Allen C. Guelzo: Gettysburg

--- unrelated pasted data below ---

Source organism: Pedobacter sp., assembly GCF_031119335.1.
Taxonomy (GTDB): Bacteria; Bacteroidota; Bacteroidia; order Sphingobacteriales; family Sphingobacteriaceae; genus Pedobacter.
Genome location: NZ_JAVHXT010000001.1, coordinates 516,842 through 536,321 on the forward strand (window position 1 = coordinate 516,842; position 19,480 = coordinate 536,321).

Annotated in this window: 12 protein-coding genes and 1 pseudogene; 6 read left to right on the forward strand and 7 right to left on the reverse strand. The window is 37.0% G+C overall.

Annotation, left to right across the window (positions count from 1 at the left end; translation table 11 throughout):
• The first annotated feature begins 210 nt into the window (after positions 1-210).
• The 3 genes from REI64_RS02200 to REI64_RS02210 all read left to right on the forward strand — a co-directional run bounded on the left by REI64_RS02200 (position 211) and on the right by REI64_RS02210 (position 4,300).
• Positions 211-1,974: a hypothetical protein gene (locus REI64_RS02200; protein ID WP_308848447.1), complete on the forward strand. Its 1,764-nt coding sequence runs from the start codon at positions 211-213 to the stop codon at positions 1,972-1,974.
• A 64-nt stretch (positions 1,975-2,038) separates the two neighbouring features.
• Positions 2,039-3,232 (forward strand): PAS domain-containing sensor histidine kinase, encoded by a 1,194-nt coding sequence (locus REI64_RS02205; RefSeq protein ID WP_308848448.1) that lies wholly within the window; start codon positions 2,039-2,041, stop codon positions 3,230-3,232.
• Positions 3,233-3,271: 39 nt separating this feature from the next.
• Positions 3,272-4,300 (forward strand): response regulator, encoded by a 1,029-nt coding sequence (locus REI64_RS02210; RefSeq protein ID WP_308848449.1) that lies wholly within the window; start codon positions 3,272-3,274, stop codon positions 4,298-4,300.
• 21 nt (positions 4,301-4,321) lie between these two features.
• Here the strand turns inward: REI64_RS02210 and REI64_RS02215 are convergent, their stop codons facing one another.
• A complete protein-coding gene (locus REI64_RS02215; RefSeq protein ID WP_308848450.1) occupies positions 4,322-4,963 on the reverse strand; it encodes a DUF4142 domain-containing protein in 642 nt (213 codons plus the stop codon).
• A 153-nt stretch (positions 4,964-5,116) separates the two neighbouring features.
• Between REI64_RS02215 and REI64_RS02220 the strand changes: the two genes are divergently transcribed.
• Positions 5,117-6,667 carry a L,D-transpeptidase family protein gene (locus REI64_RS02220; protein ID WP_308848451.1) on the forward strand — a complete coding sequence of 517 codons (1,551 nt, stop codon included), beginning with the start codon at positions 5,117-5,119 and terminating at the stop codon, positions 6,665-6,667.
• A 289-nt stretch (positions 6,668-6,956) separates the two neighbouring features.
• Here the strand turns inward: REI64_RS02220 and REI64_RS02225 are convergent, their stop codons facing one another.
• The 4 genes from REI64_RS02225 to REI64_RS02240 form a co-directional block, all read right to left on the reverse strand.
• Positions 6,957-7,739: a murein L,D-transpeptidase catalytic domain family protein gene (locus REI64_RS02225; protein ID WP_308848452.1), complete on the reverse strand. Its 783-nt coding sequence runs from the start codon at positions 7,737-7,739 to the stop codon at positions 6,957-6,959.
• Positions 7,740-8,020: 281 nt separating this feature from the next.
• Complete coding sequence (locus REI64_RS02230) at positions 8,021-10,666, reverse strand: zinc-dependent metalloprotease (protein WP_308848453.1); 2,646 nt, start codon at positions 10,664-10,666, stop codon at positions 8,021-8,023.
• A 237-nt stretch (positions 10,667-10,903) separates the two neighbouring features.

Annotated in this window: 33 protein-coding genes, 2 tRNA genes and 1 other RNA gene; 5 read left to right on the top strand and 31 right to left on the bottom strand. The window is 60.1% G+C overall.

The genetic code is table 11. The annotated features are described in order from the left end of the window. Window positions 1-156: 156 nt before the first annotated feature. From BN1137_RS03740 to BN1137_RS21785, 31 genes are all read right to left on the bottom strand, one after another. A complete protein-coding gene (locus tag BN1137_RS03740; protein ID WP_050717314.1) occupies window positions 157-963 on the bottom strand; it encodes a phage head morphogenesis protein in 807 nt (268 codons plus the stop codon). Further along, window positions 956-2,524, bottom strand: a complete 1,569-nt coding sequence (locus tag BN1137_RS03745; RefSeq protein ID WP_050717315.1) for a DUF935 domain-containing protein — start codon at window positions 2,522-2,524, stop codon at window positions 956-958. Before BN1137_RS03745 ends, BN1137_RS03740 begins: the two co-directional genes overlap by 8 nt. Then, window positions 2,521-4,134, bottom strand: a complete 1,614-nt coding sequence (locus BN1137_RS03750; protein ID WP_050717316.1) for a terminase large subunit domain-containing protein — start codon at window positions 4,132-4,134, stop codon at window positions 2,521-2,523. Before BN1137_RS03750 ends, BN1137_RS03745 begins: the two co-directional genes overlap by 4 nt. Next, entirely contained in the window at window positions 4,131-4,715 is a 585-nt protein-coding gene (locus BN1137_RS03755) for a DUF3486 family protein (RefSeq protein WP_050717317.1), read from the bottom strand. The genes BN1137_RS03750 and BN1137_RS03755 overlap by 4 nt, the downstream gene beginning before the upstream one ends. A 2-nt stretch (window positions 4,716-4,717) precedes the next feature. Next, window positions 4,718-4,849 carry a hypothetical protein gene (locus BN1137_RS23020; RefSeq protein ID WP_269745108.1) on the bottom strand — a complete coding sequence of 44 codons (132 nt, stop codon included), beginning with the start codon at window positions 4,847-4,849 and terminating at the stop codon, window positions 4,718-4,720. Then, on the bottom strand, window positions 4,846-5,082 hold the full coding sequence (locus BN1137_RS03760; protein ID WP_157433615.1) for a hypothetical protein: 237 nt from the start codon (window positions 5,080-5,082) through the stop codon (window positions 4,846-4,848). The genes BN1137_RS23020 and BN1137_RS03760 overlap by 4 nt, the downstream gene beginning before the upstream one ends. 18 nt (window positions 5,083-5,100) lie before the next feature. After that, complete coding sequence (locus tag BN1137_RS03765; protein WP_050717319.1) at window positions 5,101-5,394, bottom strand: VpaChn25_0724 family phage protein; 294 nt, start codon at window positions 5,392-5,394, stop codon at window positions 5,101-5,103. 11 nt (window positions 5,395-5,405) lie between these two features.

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People in my ife who know how many books I ve read on the Civil War Before I go on I should preface that statement again for those five or six people who keep trying to walk away when I talk about Richard Ewell s failure to take Culp s Hill Guelzo s Gettysburg is not a typical Civil War book It is nothing Soulprint like Shelby Foote s florid retelling in The Civil War A Narrative Gettysburg is found in Volume 2 in the chapter titled Stars in their Courses It also doesn t bear much of a resemblance to Stephen Sears commendable sturdy and enjoyable Gettysburg from 2004In a word Guelzo s contribution is idiosyncratic It is filled with digressions analogies to famous European battles I d barely heard of and uirkyittle sub theses such as Guelzo s contention that the Civil War was demonstrably not a modern war His focus is different than any author I ve read Lee disappears almost completely for Blah Blah Black Sheep long stretches at a time arguably as he did during the battle Joshua Lawrence Chamberlain s famous charge is mildly disparaged in favor of the posthumous Strong Vincent whoed the Union contingent up Little Round Top JEB Stuart is mostly forgiven since Guelzo believes that Civil War cavalry on both sides were badly misused and seldom utilized for intelligence gathering Stuart has been condemned for riding around the Union Army during Lee s invasion eaving Lee without eyes and therefore knowledge of the Union Army s position I don t agree with all of Guelzo s positions The I think about it the ess I agree with them But they got me thinking about the Civil War in a whole new Surrender light The key to Guelzo s success is that he really has taken a groundevel view Of course the ground The Highlanders Touch (Highlander, level can be foggy as he reminds the reader time and again Civil War gun smoke was so thick that soldiers often shot at each other s feet He teaches in Gettysburg so he sived with the terrain all his ife Thus he has an incredibly good grasp of the topography and how that effected 19th century armies who knew how much was riding on Pennsylvania s small holdings each one surrounded by stone fences that played hell on infantry formationsGuelzo also has keen interest in what it meant to be a common soldier To be sure every book worth its salt is going to uote from the etters and diaries of ordinary soldiers After all in Guelzo s words the men who fought the Civil War were hyperliterate Guelzo does much than that He digs deep into the primary sources and discovers passages of such startling detail that they make other Civil War entries mundane Guelzo notes that many soldiers in their writing tended towards vague hyperbole in their descriptions The event being so enormous as to be almost beyond words To counteract that he has found writings that hone in on the ghastliness of battle passages that resemble the famously uncensored remembrances of Ambrose Bierce In Pickett s division the major of the 8th Virginia saw a shell take off the head of Sergt Morris of my brother tom s Co plaistered his brains over my hat Another shell wounded the colonel of the 53rd Virginia William Aylett and the colonel of the 3rd Virginia was struck by a handful of earth mixed with blood and brains which had a moment before belonged to two poor fellows and seriously wounded the sergeant major of the neighboring 7th Virginia That sergeant major David Johnston survived fractured ribs a badly contused eft ung and paralysis down his The Scarlet Ruse (Travis McGee left side and yearsater described Pickett s division as sort of a grotesue shooting gallery in which at almost every moment muskets swords haversacks human flesh and bones flying and dangling in the air or bouncing above the earth which now trembled as if shaken by an earthuake The incessant discharging blasting cracking and pounding created its own miniature weather system and a soldier of the 16th Mississippi was amazed to see that birds attempting to fly tumbled and fell to the ground Not all the details involve detached The White Road limbs however One of the fascinating tidbits that Guelzo unearths is the way that the opposing armies could smell each otherong before they actually came into sight The thing I most appreciated about Guelzo s Gettysburg was its attention to 19th century tactics This is glossed over in most books I ve read Oh to be sure any author will tell you that this battalion moved here or that brigade went there There might even be maps which clarify but also simplify Here Guelzo explains what it takes to get men hither and yon It is no simple feat to move 60000 to 90000 men from one place to another when the only thing connecting those two places is a dirt road And that road is blocked by an obstinate cow He details the painstaking and Bridges of Madison County lengthy process of maneuvering men into position of getting them into different formations and what those formations mean It took aot of time which explains why the fierce fighting on Gettysburg s second day didn t begin till Mind Wide Open late afternoon Guelzo defines all his terms often with reference to the aforementioned European battles For instance he describes the differences between aine of battle and a column and the advantages or disadvantages of each This is probably obvious to a West Point graduate or anyone who s read Hardee s Rifle and Light Infantry Tactics but it s excellent information for Civil War buffs who also have other things going on in their Dominant FUTA Collection lives He also explained the mechanics of an en echelon attack so well that I was able to demonstrate it at a barbeueast weekend shortly before everybody inexplicably The Grand Sophy left As I mentioned above Guelzo is always wandering off into side conversations Some of these are just gems Ioved his discussion on the poor marksmanship exhibited by Civil War soldiers since it finally answers the uestion most of us probably have about these battles to wit how could anyone survive the combination of Napoleonic tactics with rifled muskets Guelzo explains why The staggering mortality inflicted by Civil War combat remained a product of the sheer volume of fire delivered in motionless A New Society line toine slugfests rather than any extraordinary Three Chinese Poets lethality in the weapons technology None of the rifle s much vaunted improvements was sufficient to trump the volunteer soldier s mediocre training his amateur officers the cumbersome nine stepoading seuence or the inevitable palls of powder smoke What precision of aim or direction can be expected asked one British officer when one man is priming another coming to the present a third taking what is called aim a fourth ramming down his cartridge and all the while the whole body are closely enveloped in smoke and the enemy totally invisible The answer of course was not much At the battle of Stone s River six months before Gettysburg Union major general William Rosecrans worked out a general estimate of how many shots needed to be fired to inflict one hit on the enemy and came up with the astounding calculation that 20000 rounds of artillery fired during the battle managed to hit exactly 728 men even amazing his troops fired off 2 million cartridges and inflicted 13832 hits on the rebels all of which meant that it reuired 27 cannon shots to inflict 1 artillery hit and 145 rifle shots to score 1 infantry hit Loving this book does not put me in agreement with Guelzo s conclusions For instance on the issue of General Stuart s cavalry he tends to contradict himself On the one hand he states that Lee knew the position of Meade s army and thus didn t need Stuart s reconnaissance however on the other hand he notes that if General Harry Heth had a cavalry screen he would ve been able to correctly ascertain the strength of Union General John Buford s cavalry on the first day of Gettysburg perhaps Bounty of the Blood Witch (Dragon Hero, leading to an early Confederate victory I had other disagreements that I greatly want to mention but out of consideration for you will abstain from doing Suffice to say I greatly want someone else to read this book meet me at a bar drink ten beers and then discuss I mean I haven t even gotten to the politics of the Army of the Potomac or Guelzo s insightful treatment of the blundering Dan Sickles I can t recommend this book enough to Civil War enthusiasts Get this book Read it Meet me at theocal watering hole The first domestic Lestate dei giochi spezzati light beer is on me Bring your strongly held opinions of Oliver Otis Howard and be ready to debate James Longstreet segacy There are a number of good books about the Gettysburg campaign Shelby Foote s account in the second volume of The Civil War Stephen Sears s Gettysburg Harry Pfanz s detailed analyses of the first and second days and the books on Pickett s Charge by Earl Hess George Stewart and Carol Reardon but Guelzo s is remarkably well done He s read everything see his prefatory notes on what s not available writes strongly see his description of Dan Sickles or of Powell Hill makes very clear an incredibly tangled three days He considers issues in passing that are valuable additions to the book eg the actual Cooking for a Crowd lethal effects of rifle fire the work of those who enshrined Lee s reputation after the war the amateurish nature of many of the movements on the field of battle the play of strong personalities on the battle the pro and anti McClellan factions within the Army of the Potomac as well as the pro and anti abolitionist factions It is both a very useful book and a pleasure to read and consider According to Allen C Guelzo as of 2004 6193 books articles and pamphlets have been written about the Battle of Gettysburg Now in the 150th anniversary year of a battle that has been seared into American memory we have another prodigious volume that describes and analyzes the battle theeading characters as well as the soldiers who were involved in the fighting Guelzo s work GETTYSBURG THE LAST INVASION may be the best one volume account since that of Bruce Catton s appeared in 1952 In summarizing the Civil War as A History of the English Language in 100 Places large numbers of organized citizens attempting to kill one an I think it would be difficult if not impossible to find a book about Gettysburg that was thoroughly researched and coupled with thought provoking analysis than what Allen Guelzo has presented us with in this book I cannot say that I am a Civil War buff but I have done a fair amount of reading about that war and this battle What amazed me was Guelzo s analysis Things I thought I knew I noonger feel confident in repeating as fact Joshua Chamberlain not a hero at Little Roundtop Pickett s Charge not an insane suicide mission The victory a demonstration of The South Beach Diet Supercharged lucky breaks than any superior strategy or soldiering oreadership Yes these are just some of the things this author opines and then backs up At 482 pages of text and 117 pages of notes this is not a uick read and maybe not for a reader with only casual interest in this battle The author Surviving the Silence lays out in detail every significant and some not so significant events that occurred during this battle However he not only details what happened among the competing armies he also informs us of how all this affected the civilians of thisittle town and what they did and how they coped with two gigantic armies slugging it out in the town s backyard While I enjoy Kursk learning about the tactics and strategies of a battle I really enjoyearning how the average soldier endures these contests This book supplies both elements to an extent not to be expected or rivaled in any other treatment of this battle The author then ends his book with an analysis of Lincoln s inspiration and motivation for his Gettysburg Address that completes the telling of this story in a most fitting fashion I highly recommend this book to readers for whom the Civil War is a passion but then you probably already know about this book I wish I had earned about it sooner. Pickett's Charge; the reason that the Army of Northern Virginia could be smelled before it could be seen; the march of thousands of men from the banks of the Rappahannock in Virginia to the Pennsylvania hills What emerges is a previously untold story from the personal politics roiling the Union and Confederate officer ranks to the peculiar character of artillery units Through such scrutiny the cornerstone battle of the Civil War is given extraordinarily vivid new ife?.